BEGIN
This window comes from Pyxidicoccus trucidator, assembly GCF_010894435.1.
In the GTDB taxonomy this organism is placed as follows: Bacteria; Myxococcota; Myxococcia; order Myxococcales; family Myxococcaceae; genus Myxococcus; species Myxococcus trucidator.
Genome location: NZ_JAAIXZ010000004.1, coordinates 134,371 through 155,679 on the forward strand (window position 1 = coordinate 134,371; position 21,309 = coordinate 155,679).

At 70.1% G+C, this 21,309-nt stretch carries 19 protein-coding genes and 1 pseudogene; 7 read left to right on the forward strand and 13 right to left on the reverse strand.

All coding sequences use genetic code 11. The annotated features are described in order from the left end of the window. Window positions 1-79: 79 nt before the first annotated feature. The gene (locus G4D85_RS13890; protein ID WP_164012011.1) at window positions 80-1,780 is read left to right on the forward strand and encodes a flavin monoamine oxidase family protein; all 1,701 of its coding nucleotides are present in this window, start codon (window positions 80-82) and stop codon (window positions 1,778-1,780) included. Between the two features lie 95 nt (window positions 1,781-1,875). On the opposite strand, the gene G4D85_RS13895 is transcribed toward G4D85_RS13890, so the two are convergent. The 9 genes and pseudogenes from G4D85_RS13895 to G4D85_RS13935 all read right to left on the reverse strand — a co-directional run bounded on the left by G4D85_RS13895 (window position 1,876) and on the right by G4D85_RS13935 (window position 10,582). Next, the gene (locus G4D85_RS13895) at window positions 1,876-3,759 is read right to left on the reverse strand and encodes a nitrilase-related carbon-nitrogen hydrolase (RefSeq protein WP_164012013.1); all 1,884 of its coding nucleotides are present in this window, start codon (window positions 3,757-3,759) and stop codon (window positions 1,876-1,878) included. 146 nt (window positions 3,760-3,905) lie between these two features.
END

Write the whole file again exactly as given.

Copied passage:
This window comes from Pyxidicoccus trucidator, assembly GCF_010894435.1.
In the GTDB taxonomy this organism is placed as follows: Bacteria; Myxococcota; Myxococcia; order Myxococcales; family Myxococcaceae; genus Myxococcus; species Myxococcus trucidator.
Genome location: NZ_JAAIXZ010000004.1, coordinates 134,371 through 155,679 on the forward strand (window position 1 = coordinate 134,371; position 21,309 = coordinate 155,679).

At 70.1% G+C, this 21,309-nt stretch carries 19 protein-coding genes and 1 pseudogene; 7 read left to right on the forward strand and 13 right to left on the reverse strand.

All coding sequences use genetic code 11. The annotated features are described in order from the left end of the window. Window positions 1-79: 79 nt before the first annotated feature. The gene (locus G4D85_RS13890; protein ID WP_164012011.1) at window positions 80-1,780 is read left to right on the forward strand and encodes a flavin monoamine oxidase family protein; all 1,701 of its coding nucleotides are present in this window, start codon (window positions 80-82) and stop codon (window positions 1,778-1,780) included. Between the two features lie 95 nt (window positions 1,781-1,875). On the opposite strand, the gene G4D85_RS13895 is transcribed toward G4D85_RS13890, so the two are convergent. The 9 genes and pseudogenes from G4D85_RS13895 to G4D85_RS13935 all read right to left on the reverse strand — a co-directional run bounded on the left by G4D85_RS13895 (window position 1,876) and on the right by G4D85_RS13935 (window position 10,582). Next, the gene (locus G4D85_RS13895) at window positions 1,876-3,759 is read right to left on the reverse strand and encodes a nitrilase-related carbon-nitrogen hydrolase (RefSeq protein WP_164012013.1); all 1,884 of its coding nucleotides are present in this window, start codon (window positions 3,757-3,759) and stop codon (window positions 1,876-1,878) included. 146 nt (window positions 3,760-3,905) lie between these two features.